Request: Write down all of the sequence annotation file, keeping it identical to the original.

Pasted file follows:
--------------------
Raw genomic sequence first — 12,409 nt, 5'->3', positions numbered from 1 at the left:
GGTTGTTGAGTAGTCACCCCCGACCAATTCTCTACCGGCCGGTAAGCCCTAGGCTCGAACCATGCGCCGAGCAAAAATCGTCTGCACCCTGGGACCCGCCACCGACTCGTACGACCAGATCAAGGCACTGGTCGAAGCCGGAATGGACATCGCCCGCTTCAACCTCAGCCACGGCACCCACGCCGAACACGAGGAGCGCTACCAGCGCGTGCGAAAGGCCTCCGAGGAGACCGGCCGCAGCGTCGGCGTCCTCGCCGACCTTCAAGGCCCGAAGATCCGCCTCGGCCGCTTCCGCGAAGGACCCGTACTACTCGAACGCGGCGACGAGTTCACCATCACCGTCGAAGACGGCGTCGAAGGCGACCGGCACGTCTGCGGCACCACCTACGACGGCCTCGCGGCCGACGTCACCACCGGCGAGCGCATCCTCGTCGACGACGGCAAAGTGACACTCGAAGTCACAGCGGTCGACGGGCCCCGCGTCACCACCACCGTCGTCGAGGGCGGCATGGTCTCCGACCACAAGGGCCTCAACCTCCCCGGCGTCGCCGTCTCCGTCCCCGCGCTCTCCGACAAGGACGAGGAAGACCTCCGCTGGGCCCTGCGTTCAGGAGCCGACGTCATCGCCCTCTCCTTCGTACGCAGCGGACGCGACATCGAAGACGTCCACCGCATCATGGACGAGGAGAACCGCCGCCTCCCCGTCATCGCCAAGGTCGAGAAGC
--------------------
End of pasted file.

Raw genomic sequence first — 12,409 nt, 5'->3', positions numbered from 1 at the left:
GGTTGTTGAGTAGTCACCCCCGACCAATTCTCTACCGGCCGGTAAGCCCTAGGCTCGAACCATGCGCCGAGCAAAAATCGTCTGCACCCTGGGACCCGCCACCGACTCGTACGACCAGATCAAGGCACTGGTCGAAGCCGGAATGGACATCGCCCGCTTCAACCTCAGCCACGGCACCCACGCCGAACACGAGGAGCGCTACCAGCGCGTGCGAAAGGCCTCCGAGGAGACCGGCCGCAGCGTCGGCGTCCTCGCCGACCTTCAAGGCCCGAAGATCCGCCTCGGCCGCTTCCGCGAAGGACCCGTACTACTCGAACGCGGCGACGAGTTCACCATCACCGTCGAAGACGGCGTCGAAGGCGACCGGCACGTCTGCGGCACCACCTACGACGGCCTCGCGGCCGACGTCACCACCGGCGAGCGCATCCTCGTCGACGACGGCAAAGTGACACTCGAAGTCACAGCGGTCGACGGGCCCCGCGTCACCACCACCGTCGTCGAGGGCGGCATGGTCTCCGACCACAAGGGCCTCAACCTCCCCGGCGTCGCCGTCTCCGTCCCCGCGCTCTCCGACAAGGACGAGGAAGACCTCCGCTGGGCCCTGCGTTCAGGAGCCGACGTCATCGCCCTCTCCTTCGTACGCAGCGGACGCGACATCGAAGACGTCCACCGCATCATGGACGAGGAGAACCGCCGCCTCCCCGTCATCGCCAAGGTCGAGAAGC